February 19, 2005

National Review At 1 AM

I see his point, I guess, but it's awfully odd for John Miller to declare Joseph Addison's Cato to be "America's Greatest Play." Influential or not, the thing was still written by a Brit, and produced long before America even existed. If we're going to play this game, we may as well call Montesquieu "America's Greatest Philosopher," but obviously we don't do that. (My pick for "America's greatest play", incidentally, is O'Neill's Desire Under The Elms. Ayup.)

Right, then. Elsewhere on NRO, Victor Davis Hanson babbles on about some force of history or other being unleashed. How totally exciting! Really, though, at this point the bullshit ratio in Hanson's weekly column is getting inexcusable. It would be one thing if he wrote on a wide range of topics and didn't have the time to go in-depth into each subject. But the dude writes the same exact thing every single week ("Freedom on the march! The Left hearts Islamo-fascism!"), and it would be so goddamn easy for him to just crack open a book on his off-days, learn some stuff, and tweak his output accordingly.

Oh, and while we're talking about freedom on the march. Leaving aside Iraq and Palestine—both of which are special cases and still obviously inconclusive—how strongly has freedom been marching across the Middle East lately? It's true, we've seen some marginally encouraging reforms since the September 11 attacks—Qatar's 2003 constitutional election, Saudi Arabia's recent municipal elections, Morocco's 2002 elections. But the region also saw equally significant moves toward democracy before September 11. Bahrain, for starters, started to "modernize" way back in 1999 with the accession of Hamid bin Isa. The Al Sabah regime in Kuwait brought back parliament after the First Gulf War, but it's more or less been backsliding since. You could argue that Qatar's big step towards quasi-democratic reform wasn't in 2003, but way back in 1999, when women were allowed to vote for the first time ('twas a big deal). And Saudi Arabia probably took a bigger reform step back in 1992, when it created the Shura Council, than when it staged those municipal elections last week.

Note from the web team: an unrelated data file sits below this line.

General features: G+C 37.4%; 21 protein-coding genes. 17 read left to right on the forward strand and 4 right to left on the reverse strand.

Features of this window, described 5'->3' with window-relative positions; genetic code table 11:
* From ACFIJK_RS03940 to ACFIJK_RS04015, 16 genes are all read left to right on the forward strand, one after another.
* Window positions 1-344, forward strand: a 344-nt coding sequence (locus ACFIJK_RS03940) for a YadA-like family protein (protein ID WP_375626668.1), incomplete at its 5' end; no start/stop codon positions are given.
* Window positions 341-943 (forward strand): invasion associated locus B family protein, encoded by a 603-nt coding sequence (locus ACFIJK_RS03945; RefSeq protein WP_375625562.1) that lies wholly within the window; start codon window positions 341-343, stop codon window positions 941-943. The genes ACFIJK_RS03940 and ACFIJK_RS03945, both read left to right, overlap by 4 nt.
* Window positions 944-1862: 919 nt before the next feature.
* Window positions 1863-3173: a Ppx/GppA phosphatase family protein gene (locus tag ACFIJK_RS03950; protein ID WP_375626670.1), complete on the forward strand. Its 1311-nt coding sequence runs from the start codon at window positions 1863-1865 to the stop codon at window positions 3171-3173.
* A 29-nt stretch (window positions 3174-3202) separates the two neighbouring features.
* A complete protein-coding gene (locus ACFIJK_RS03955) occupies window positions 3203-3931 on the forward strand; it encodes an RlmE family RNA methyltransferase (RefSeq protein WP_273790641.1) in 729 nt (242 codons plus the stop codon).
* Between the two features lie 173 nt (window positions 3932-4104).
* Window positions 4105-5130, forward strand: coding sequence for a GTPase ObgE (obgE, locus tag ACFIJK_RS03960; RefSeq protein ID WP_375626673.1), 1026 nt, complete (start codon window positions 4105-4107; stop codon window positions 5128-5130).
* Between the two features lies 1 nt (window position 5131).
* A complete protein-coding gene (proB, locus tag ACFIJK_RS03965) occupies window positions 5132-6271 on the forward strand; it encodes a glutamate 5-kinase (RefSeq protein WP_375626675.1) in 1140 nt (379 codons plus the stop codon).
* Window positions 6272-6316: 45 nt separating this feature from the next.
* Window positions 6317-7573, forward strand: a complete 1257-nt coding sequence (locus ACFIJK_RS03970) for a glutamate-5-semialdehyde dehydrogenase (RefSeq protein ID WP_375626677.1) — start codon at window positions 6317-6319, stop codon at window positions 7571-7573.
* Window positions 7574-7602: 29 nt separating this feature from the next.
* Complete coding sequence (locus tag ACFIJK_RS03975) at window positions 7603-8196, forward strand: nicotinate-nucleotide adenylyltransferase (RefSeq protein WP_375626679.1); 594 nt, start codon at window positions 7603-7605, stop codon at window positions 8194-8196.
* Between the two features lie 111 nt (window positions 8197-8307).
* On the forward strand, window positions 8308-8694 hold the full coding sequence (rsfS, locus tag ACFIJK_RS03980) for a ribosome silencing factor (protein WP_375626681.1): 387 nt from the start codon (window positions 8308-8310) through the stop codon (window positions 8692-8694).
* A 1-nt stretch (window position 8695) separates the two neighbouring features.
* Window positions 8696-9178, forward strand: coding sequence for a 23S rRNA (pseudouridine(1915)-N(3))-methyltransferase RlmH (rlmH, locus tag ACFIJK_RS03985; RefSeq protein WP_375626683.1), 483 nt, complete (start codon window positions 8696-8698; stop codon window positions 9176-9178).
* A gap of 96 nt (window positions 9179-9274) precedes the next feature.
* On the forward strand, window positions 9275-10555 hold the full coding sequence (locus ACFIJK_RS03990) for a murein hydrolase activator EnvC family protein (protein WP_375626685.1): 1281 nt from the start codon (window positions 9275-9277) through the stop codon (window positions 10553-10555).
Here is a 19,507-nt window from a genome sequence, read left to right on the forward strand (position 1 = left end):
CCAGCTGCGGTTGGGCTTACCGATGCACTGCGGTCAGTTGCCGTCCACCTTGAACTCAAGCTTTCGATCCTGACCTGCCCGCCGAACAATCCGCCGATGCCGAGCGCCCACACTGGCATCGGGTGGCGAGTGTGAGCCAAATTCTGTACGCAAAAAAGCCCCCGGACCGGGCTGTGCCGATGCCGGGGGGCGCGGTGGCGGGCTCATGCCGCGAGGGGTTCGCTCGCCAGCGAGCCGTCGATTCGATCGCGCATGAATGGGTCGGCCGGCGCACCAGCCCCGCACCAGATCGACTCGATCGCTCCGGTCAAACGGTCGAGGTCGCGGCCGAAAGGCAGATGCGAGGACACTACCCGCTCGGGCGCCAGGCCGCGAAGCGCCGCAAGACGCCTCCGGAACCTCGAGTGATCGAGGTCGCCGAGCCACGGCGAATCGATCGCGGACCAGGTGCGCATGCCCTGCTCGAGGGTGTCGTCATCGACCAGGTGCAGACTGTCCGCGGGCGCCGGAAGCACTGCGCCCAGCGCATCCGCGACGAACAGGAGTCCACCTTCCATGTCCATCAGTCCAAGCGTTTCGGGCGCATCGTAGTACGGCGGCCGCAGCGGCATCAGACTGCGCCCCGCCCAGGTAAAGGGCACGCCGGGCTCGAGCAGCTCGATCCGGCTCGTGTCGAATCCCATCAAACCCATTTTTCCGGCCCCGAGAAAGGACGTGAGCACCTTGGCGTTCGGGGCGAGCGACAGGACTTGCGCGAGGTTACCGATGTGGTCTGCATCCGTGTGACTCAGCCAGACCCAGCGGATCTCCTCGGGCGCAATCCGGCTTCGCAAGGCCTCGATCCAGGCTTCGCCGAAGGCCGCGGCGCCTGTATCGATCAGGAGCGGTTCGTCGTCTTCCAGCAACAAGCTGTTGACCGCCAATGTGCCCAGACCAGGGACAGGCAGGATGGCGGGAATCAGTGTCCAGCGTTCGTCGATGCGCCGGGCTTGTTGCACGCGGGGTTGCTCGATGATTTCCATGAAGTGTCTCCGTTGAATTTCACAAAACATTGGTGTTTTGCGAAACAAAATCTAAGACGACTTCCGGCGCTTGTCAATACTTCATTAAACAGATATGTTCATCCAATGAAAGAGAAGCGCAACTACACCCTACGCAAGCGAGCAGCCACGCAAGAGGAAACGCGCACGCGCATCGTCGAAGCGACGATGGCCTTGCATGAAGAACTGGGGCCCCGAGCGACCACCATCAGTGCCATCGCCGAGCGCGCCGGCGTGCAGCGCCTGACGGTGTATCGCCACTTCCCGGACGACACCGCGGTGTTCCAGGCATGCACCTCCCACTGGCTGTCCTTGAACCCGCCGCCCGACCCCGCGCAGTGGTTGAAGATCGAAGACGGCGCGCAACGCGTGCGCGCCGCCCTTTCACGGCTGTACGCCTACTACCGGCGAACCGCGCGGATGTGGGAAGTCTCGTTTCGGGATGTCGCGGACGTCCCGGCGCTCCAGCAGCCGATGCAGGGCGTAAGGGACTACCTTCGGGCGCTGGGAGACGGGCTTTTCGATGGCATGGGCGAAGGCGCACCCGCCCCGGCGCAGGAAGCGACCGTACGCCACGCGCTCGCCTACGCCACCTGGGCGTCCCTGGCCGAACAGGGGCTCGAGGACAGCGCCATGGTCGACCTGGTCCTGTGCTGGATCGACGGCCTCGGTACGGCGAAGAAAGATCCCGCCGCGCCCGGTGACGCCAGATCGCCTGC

So yeah, it's easy to cherry-pick the incremental reforms that have cropped up since 9/11 and chalk them up as victory points for Bush. But an alien peering down at the region from outer space all these years would be hard-pressed to say that reforms are now coming faster than they were before. Iraq and Palestine aside.

Oh P.S. I don't quite get Hanson's point on Palestine. Even if the U.S. had taken "Europe's advice" and engaged Arafat over the past four years, he still likely would've died when he died and we'd be seeing a situation similar to the current one, no? Hanson claims that the hawkish U.S./Israel stance against Palestinian terrorism made Arafat look "impotent" and hence when he died he wasn't "sanctified as a mythical strongman." Maybe, but wouldn't this have been the case no matter what? The young Palestinian movements were all sick of Arafat as far as I can tell, and it had less to do with his inability to stand up to Sharon and more to do with the fact that he and his cronies were running the Palestinian Authority into the ground. Dunno. "What ifs" of this sort are difficult to do, though Hanson's version seems stunningly reductive.
-- Brad Plumer 4:19 AM || ||